Before the end of March, 3000 US military personnel are scheduled to arrive “on a rotating basis” at America’s Bulgarian bases. Under the US-Bulgarian military co-operation accord, signed in April, 2006, an airbase at Bezmer, a second airfield at Graf Ignitievo and a shooting range at Novo Selo were leased to America. Significantly, last year’s bases negotiations had at one point run into difficulties due to Sofia’s demand “for advance warning if Washington intends to use Bulgarian soil for attacks against other nations, particularly Iran”.
Romania, the other Black Sea host to the US military, is enjoying a dollar bonanza as its Mihail Kogalniceanu base at Constanta is being transformed into an American “place d’arme”. It is also vital to the Iran scenario.
Last week, the Bucharest daily Evenimentual Zilei revealed the USAF is to site several flights of F-l5, F-l6 and Al0 aircraft at the Kogalniceanu base. Admiral Gheorghe Marin, Romania’s chief of staff, confirmed “up to 2000 American military personnel will be temporarily stationed in Romania”.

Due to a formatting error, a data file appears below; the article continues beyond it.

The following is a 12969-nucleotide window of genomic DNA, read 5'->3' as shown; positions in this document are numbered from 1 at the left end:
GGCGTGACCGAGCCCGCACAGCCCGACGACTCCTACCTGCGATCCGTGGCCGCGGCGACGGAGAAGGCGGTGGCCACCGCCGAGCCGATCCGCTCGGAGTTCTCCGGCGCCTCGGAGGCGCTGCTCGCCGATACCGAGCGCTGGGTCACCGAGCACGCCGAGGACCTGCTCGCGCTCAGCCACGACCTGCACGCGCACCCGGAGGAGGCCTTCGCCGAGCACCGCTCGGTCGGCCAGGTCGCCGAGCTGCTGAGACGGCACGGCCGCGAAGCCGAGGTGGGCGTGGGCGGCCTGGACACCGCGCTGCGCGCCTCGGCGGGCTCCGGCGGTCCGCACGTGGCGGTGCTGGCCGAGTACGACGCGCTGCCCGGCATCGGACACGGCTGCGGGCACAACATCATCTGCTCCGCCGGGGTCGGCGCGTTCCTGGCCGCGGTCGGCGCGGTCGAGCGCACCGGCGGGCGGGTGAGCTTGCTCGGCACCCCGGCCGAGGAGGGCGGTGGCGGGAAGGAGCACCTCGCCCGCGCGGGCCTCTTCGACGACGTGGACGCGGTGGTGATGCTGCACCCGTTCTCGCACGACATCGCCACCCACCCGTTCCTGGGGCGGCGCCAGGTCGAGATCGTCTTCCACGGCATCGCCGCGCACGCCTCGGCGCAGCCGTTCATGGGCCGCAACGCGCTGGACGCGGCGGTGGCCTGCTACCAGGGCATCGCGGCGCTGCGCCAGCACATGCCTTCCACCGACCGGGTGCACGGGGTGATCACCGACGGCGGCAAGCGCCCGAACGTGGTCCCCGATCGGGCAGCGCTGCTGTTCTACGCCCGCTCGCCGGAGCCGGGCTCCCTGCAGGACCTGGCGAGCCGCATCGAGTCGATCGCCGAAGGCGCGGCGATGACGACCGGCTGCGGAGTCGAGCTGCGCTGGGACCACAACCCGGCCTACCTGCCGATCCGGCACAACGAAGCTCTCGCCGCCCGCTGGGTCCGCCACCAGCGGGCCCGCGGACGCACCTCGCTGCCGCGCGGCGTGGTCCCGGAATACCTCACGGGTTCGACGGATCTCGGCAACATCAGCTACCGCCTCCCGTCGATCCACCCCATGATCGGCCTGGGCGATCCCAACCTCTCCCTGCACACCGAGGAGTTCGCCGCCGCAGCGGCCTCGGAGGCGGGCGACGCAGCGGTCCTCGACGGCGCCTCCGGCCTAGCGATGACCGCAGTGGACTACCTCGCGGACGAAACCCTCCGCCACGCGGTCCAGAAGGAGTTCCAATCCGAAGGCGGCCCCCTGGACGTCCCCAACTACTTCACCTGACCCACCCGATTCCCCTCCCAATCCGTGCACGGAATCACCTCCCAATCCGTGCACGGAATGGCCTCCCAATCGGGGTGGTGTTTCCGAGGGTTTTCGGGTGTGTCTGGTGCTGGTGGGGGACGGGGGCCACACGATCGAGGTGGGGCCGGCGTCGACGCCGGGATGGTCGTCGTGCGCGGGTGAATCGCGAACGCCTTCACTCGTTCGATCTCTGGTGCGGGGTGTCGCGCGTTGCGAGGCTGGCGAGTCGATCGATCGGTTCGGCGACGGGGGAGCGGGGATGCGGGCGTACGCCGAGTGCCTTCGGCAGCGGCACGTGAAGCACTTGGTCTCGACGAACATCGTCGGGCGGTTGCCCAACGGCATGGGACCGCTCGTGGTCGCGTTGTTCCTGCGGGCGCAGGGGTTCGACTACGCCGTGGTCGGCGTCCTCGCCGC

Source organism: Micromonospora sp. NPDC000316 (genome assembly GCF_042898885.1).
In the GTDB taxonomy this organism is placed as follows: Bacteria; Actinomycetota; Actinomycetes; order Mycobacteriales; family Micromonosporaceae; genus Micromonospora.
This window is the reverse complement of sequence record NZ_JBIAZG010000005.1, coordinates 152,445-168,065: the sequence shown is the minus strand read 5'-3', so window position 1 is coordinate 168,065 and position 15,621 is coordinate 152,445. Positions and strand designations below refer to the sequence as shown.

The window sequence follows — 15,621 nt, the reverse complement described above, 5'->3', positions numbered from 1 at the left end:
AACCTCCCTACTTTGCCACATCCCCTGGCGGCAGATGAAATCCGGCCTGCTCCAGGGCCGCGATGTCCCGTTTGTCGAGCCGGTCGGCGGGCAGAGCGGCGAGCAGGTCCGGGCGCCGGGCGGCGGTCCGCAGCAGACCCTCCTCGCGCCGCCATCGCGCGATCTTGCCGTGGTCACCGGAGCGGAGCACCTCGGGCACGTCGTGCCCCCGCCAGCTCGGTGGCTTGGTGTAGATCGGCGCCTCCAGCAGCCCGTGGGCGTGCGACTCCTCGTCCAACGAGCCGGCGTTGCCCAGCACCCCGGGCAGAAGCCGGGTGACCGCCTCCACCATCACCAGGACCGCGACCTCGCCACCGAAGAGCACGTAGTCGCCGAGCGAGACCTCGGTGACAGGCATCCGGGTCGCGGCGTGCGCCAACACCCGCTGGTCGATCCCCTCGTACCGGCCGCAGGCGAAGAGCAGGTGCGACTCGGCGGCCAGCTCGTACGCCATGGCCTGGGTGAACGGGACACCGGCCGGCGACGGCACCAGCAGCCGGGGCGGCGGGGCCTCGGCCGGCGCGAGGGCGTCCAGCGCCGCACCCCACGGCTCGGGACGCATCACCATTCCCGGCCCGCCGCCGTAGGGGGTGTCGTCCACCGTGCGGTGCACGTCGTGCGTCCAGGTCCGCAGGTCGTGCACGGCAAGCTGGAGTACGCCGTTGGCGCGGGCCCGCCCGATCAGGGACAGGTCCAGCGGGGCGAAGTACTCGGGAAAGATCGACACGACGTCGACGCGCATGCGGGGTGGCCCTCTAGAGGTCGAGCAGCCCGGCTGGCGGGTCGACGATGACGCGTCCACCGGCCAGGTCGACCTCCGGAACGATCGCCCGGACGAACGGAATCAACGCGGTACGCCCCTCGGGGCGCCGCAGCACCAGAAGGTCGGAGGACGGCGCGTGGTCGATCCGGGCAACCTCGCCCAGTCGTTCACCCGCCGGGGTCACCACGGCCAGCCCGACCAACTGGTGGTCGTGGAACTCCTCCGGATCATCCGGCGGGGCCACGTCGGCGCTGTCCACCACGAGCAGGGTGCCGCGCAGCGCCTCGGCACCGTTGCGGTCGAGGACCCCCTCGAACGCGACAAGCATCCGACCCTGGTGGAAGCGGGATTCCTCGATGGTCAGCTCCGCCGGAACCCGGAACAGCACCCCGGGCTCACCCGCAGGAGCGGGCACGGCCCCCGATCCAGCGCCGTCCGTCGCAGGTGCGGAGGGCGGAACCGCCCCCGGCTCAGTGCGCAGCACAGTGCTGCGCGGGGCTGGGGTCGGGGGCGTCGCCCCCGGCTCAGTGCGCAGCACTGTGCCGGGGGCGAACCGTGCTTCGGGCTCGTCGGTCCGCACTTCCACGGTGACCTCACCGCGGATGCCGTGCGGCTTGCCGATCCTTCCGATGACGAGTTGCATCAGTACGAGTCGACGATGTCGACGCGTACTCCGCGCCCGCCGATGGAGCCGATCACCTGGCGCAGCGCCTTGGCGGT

In Central Europe, the Czech Republic and Poland have also found themselves in the Pentagon’s strategic focus. Last week, Mirek Topolanek, the Czech prime minister, and the country’s national security council agreed to the siting of a US anti-missile radar defence system at Nepolisy. Poland has also agreed to having a US anti-missile missile base and interceptor aircraft stationed in the country.
Russia, however, does not see the chain of new US bases on its doorstep as a “defensive ring”. Russia’s defence chief has branded the planned US anti-missile missile sites on Czech and Polish soil as “an open threat to Russia”.
Sergey Ivanov, Russia’s defence minister, spoke more circumspectly while emphasising Moscow’s concern. He said: “Russia is not worried. Its strategic nuclear forces can assure in any circumstance its safety. Since neither Tehran, nor Pyongyang possess intercontinental missiles capable of threatening the USA, from whom is this new missile shield supposed to protect the West? All it actually amounts to is that Prague and Warsaw want to demonstrate their loyalty to Washington.”
Bush’s Iran attack plan has brought into sharp focus the possible costs to Central and Eastern Europe of being “pillars of Pax Americana”.